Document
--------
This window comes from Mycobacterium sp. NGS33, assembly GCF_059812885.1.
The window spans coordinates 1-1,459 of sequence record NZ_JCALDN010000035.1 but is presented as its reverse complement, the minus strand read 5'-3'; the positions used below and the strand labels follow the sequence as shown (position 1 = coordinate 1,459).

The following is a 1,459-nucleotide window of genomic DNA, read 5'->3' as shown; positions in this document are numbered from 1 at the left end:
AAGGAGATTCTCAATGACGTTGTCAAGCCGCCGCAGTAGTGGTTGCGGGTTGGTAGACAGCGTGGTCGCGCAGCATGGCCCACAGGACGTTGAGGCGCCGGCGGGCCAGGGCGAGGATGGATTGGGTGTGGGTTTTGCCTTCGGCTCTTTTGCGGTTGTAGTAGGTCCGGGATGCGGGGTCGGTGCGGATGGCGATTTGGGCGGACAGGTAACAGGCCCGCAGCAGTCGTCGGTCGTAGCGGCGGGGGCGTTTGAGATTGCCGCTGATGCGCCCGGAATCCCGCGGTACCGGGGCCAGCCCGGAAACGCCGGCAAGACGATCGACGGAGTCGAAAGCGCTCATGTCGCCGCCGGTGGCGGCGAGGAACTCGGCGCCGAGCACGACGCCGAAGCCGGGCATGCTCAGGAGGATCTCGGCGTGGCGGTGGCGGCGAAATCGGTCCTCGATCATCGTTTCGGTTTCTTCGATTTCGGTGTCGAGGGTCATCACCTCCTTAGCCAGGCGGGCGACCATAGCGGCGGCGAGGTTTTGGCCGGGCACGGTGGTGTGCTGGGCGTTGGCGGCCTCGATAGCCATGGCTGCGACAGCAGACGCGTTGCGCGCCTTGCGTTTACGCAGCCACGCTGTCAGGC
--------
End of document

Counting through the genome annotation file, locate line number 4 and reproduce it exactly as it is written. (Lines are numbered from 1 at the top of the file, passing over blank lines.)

AAGGAGATTCTCAATGACGTTGTCAAGCCGCCGCAGTAGTGGTTGCGGGTTGGTAGACAGCGTGGTCGCGCAGCATGGCCCACAGGACGTTGAGGCGCCGGCGGGCCAGGGCGAGGATGGATTGGGTGTGGGTTTTGCCTTCGGCTCTTTTGCGGTTGTAGTAGGTCCGGGATGCGGGGTCGGTGCGGATGGCGATTTGGGCGGACAGGTAACAGGCCCGCAGCAGTCGTCGGTCGTAGCGGCGGGGGCGTTTGAGATTGCCGCTGATGCGCCCGGAATCCCGCGGTACCGGGGCCAGCCCGGAAACGCCGGCAAGACGATCGACGGAGTCGAAAGCGCTCATGTCGCCGCCGGTGGCGGCGAGGAACTCGGCGCCGAGCACGACGCCGAAGCCGGGCATGCTCAGGAGGATCTCGGCGTGGCGGTGGCGGCGAAATCGGTCCTCGATCATCGTTTCGGTTTCTTCGATTTCGGTGTCGAGGGTCATCACCTCCTTAGCCAGGCGGGCGACCATAGCGGCGGCGAGGTTTTGGCCGGGCACGGTGGTGTGCTGGGCGTTGGCGGCCTCGATAGCCATGGCTGCGACAGCAGACGCGTTGCGCGCCTTGCGTTTACGCAGCCACGCTGTCAGGC